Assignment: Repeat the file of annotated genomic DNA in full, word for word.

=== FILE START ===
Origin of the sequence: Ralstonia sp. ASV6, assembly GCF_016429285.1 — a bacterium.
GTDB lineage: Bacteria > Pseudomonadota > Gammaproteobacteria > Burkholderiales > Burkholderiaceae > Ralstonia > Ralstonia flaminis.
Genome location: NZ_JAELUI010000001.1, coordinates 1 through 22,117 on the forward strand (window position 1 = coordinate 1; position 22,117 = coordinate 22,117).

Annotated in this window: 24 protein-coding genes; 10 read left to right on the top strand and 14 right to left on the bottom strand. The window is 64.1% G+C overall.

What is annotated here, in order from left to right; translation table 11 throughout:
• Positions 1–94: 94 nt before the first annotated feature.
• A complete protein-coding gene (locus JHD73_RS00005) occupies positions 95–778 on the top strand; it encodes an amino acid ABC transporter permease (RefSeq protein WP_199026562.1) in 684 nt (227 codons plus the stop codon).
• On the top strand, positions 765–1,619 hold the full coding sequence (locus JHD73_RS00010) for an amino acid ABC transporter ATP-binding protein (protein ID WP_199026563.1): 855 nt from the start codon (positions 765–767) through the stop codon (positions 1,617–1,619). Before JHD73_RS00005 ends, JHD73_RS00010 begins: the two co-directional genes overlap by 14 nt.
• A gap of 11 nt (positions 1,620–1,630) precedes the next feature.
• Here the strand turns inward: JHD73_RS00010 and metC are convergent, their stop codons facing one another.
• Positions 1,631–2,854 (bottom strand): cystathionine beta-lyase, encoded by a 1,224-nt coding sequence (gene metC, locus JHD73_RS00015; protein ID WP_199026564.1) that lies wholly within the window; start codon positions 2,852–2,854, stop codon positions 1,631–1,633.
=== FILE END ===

Origin of the sequence: Ralstonia sp. ASV6, assembly GCF_016429285.1 — a bacterium.
GTDB lineage: Bacteria > Pseudomonadota > Gammaproteobacteria > Burkholderiales > Burkholderiaceae > Ralstonia > Ralstonia flaminis.
Genome location: NZ_JAELUI010000001.1, coordinates 1 through 22,117 on the forward strand (window position 1 = coordinate 1; position 22,117 = coordinate 22,117).

Annotated in this window: 24 protein-coding genes; 10 read left to right on the top strand and 14 right to left on the bottom strand. The window is 64.1% G+C overall.

What is annotated here, in order from left to right; translation table 11 throughout:
• Positions 1–94: 94 nt before the first annotated feature.
• A complete protein-coding gene (locus JHD73_RS00005) occupies positions 95–778 on the top strand; it encodes an amino acid ABC transporter permease (RefSeq protein WP_199026562.1) in 684 nt (227 codons plus the stop codon).
• On the top strand, positions 765–1,619 hold the full coding sequence (locus JHD73_RS00010) for an amino acid ABC transporter ATP-binding protein (protein ID WP_199026563.1): 855 nt from the start codon (positions 765–767) through the stop codon (positions 1,617–1,619). Before JHD73_RS00005 ends, JHD73_RS00010 begins: the two co-directional genes overlap by 14 nt.
• A gap of 11 nt (positions 1,620–1,630) precedes the next feature.
• Here the strand turns inward: JHD73_RS00010 and metC are convergent, their stop codons facing one another.
• Positions 1,631–2,854 (bottom strand): cystathionine beta-lyase, encoded by a 1,224-nt coding sequence (gene metC, locus JHD73_RS00015; protein ID WP_199026564.1) that lies wholly within the window; start codon positions 2,852–2,854, stop codon positions 1,631–1,633.